President Trump’s phone call last week with Palestinian President Mahmoud Abbas, which ended with an invitation to the White House to further discuss the prospects of getting the Israeli-Palestinian peace process restarted, may have been a fairly brief talk, but Palestinians say it emphasized something very important, that Abbas is a partner for peace.
Israel’s far-right has long dismissed the peace process out of hand on those grounds, insisting that Israel is inherently peaceful and reasonable, but that there is no talking to the Palestinians, and that none of their leaders would even countenance a discussion of peace.
Abbas’ talk with Trump underscores that this isn’t true, though his emphasis on the two-state solution, which President Trump already expressed comfort with abandoning, likely leaves him in the position of a partner that the current Israeli government doesn’t want.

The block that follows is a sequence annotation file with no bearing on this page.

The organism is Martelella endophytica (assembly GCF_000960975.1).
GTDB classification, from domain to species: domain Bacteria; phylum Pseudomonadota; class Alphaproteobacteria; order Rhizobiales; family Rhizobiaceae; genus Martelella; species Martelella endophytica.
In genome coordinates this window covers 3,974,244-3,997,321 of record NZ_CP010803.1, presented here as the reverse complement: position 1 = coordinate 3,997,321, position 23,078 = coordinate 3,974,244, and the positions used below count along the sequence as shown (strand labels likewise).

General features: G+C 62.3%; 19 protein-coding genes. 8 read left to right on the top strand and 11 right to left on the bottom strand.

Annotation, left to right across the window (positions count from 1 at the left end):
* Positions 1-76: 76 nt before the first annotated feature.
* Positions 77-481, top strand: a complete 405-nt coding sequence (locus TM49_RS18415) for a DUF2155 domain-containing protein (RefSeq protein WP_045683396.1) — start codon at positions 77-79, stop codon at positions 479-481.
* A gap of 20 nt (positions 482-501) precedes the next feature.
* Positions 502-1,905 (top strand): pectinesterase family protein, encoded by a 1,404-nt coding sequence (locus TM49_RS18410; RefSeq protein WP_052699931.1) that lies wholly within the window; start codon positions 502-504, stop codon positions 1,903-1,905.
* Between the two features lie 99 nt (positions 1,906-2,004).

Though historically Israel has given lip-service to the two-state solution, much of the current far-right coalition favors outright annexation as an alternative, and Netanyahu made clear in his own recent meeting with Trump that, even in the event he deigned to grant Palestine nominal independence, they could never have control over any of their borders.
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